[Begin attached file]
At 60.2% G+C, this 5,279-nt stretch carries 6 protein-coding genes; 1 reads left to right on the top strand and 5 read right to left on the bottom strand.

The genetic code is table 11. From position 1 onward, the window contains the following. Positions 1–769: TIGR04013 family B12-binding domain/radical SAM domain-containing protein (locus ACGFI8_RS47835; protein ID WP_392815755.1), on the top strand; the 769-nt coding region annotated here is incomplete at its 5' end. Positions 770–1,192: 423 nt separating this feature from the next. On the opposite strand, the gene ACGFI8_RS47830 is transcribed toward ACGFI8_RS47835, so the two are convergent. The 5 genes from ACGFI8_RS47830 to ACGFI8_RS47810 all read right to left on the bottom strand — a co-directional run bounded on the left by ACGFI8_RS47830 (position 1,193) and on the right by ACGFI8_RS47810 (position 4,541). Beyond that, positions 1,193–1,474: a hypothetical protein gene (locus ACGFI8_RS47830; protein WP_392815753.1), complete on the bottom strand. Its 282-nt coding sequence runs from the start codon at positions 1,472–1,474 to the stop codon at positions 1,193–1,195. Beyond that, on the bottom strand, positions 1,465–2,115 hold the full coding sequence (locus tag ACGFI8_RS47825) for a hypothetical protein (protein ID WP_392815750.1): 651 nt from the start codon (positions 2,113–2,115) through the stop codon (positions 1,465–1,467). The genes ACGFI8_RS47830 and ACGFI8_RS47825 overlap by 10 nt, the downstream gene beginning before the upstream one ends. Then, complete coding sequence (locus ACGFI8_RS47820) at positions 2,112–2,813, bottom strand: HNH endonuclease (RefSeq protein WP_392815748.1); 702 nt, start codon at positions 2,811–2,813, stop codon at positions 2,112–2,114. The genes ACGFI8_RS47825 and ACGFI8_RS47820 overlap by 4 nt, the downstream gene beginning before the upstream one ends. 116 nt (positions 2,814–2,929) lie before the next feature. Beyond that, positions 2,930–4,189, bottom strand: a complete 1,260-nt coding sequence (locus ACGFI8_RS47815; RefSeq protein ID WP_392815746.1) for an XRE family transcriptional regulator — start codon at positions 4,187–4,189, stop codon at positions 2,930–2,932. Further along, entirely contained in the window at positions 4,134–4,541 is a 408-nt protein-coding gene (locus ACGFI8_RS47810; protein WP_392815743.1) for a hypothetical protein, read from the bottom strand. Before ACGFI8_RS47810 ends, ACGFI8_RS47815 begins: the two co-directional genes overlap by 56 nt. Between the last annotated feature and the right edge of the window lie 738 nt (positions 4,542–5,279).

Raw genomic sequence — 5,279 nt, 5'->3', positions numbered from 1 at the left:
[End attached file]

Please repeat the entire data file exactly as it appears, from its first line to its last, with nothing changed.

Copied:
At 60.2% G+C, this 5,279-nt stretch carries 6 protein-coding genes; 1 reads left to right on the top strand and 5 read right to left on the bottom strand.

The genetic code is table 11. From position 1 onward, the window contains the following. Positions 1–769: TIGR04013 family B12-binding domain/radical SAM domain-containing protein (locus ACGFI8_RS47835; protein ID WP_392815755.1), on the top strand; the 769-nt coding region annotated here is incomplete at its 5' end. Positions 770–1,192: 423 nt separating this feature from the next. On the opposite strand, the gene ACGFI8_RS47830 is transcribed toward ACGFI8_RS47835, so the two are convergent. The 5 genes from ACGFI8_RS47830 to ACGFI8_RS47810 all read right to left on the bottom strand — a co-directional run bounded on the left by ACGFI8_RS47830 (position 1,193) and on the right by ACGFI8_RS47810 (position 4,541). Beyond that, positions 1,193–1,474: a hypothetical protein gene (locus ACGFI8_RS47830; protein WP_392815753.1), complete on the bottom strand. Its 282-nt coding sequence runs from the start codon at positions 1,472–1,474 to the stop codon at positions 1,193–1,195. Beyond that, on the bottom strand, positions 1,465–2,115 hold the full coding sequence (locus tag ACGFI8_RS47825) for a hypothetical protein (protein ID WP_392815750.1): 651 nt from the start codon (positions 2,113–2,115) through the stop codon (positions 1,465–1,467). The genes ACGFI8_RS47830 and ACGFI8_RS47825 overlap by 10 nt, the downstream gene beginning before the upstream one ends. Then, complete coding sequence (locus ACGFI8_RS47820) at positions 2,112–2,813, bottom strand: HNH endonuclease (RefSeq protein WP_392815748.1); 702 nt, start codon at positions 2,811–2,813, stop codon at positions 2,112–2,114. The genes ACGFI8_RS47825 and ACGFI8_RS47820 overlap by 4 nt, the downstream gene beginning before the upstream one ends. 116 nt (positions 2,814–2,929) lie before the next feature. Beyond that, positions 2,930–4,189, bottom strand: a complete 1,260-nt coding sequence (locus ACGFI8_RS47815; RefSeq protein ID WP_392815746.1) for an XRE family transcriptional regulator — start codon at positions 4,187–4,189, stop codon at positions 2,930–2,932. Further along, entirely contained in the window at positions 4,134–4,541 is a 408-nt protein-coding gene (locus ACGFI8_RS47810; protein WP_392815743.1) for a hypothetical protein, read from the bottom strand. Before ACGFI8_RS47810 ends, ACGFI8_RS47815 begins: the two co-directional genes overlap by 56 nt. Between the last annotated feature and the right edge of the window lie 738 nt (positions 4,542–5,279).

Raw genomic sequence — 5,279 nt, 5'->3', positions numbered from 1 at the left: